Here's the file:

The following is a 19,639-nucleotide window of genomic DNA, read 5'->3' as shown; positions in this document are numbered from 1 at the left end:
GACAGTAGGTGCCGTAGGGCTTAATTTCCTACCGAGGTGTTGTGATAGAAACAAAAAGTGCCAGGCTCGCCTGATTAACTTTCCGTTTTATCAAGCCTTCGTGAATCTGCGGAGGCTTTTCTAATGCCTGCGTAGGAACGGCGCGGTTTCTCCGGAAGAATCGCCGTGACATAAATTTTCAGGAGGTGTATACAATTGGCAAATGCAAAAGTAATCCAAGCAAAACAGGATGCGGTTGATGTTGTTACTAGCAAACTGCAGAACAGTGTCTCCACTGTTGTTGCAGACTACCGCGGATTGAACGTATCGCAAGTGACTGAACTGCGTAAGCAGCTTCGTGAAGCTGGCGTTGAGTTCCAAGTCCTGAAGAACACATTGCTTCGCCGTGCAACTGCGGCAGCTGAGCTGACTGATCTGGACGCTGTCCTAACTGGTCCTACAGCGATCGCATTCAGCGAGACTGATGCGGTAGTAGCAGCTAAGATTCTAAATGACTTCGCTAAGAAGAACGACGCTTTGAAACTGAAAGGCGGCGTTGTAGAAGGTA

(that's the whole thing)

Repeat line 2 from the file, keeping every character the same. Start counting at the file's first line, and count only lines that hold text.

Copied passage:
GACAGTAGGTGCCGTAGGGCTTAATTTCCTACCGAGGTGTTGTGATAGAAACAAAAAGTGCCAGGCTCGCCTGATTAACTTTCCGTTTTATCAAGCCTTCGTGAATCTGCGGAGGCTTTTCTAATGCCTGCGTAGGAACGGCGCGGTTTCTCCGGAAGAATCGCCGTGACATAAATTTTCAGGAGGTGTATACAATTGGCAAATGCAAAAGTAATCCAAGCAAAACAGGATGCGGTTGATGTTGTTACTAGCAAACTGCAGAACAGTGTCTCCACTGTTGTTGCAGACTACCGCGGATTGAACGTATCGCAAGTGACTGAACTGCGTAAGCAGCTTCGTGAAGCTGGCGTTGAGTTCCAAGTCCTGAAGAACACATTGCTTCGCCGTGCAACTGCGGCAGCTGAGCTGACTGATCTGGACGCTGTCCTAACTGGTCCTACAGCGATCGCATTCAGCGAGACTGATGCGGTAGTAGCAGCTAAGATTCTAAATGACTTCGCTAAGAAGAACGACGCTTTGAAACTGAAAGGCGGCGTTGTAGAAGGTA